This article is part of our Mound Musings series.
I wonder if baseball fans realize we have entered a brave new world? The sport is almost 150 years old, and over the years there have been titles assigned to describe the unique aspects of the game in that time period. There was a "Dead Ball Era" when homeruns became exceedingly rare, and a "Juiced Ball Era" when your grandmother could pop 25 long ones in a season. However, while there have always been players associated with the different ages of baseball, I don't think there has ever been a time when a single player defined the sport … until now.
When Shohei Ohtani arrived from Japan in the spring of 2018, eyebrows raised, and curiosities were piqued. There was talk that the 23-year-old had the tools to both pitch and hit at the major league level. What? Babe Ruth did that, albeit briefly, about 100 years ago, but it just didn't seem practical, and he dropped pitching to focus on hitting. In hindsight, it seems like it was probably a good idea.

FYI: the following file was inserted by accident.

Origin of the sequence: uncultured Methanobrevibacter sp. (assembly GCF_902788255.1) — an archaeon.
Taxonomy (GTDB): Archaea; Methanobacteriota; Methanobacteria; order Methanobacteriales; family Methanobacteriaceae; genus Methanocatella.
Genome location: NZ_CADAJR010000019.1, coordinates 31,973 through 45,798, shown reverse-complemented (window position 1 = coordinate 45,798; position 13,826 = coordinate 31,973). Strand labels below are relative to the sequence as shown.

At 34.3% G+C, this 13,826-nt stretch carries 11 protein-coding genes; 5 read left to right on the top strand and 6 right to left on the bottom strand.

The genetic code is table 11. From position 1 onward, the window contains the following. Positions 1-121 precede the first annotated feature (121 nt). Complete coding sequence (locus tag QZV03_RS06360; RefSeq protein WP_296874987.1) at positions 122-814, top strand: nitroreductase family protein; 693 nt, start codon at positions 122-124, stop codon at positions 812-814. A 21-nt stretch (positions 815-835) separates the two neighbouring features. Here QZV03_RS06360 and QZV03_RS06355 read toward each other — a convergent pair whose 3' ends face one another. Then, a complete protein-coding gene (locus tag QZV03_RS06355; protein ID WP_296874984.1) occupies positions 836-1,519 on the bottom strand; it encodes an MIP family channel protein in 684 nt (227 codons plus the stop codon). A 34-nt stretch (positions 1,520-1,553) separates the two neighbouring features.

The buzz surrounding Ohtani actually began when he was playing in the Japanese equivalent of little league. He was clearly special. By the time he reached high school, the hype was deafening. In 2012, at age 18, Ohtani announced that he would go directly to the United States in hopes of playing in the major leagues. There were quite a few teams interested, but there was a hang up. The MLB teams were just not prepared to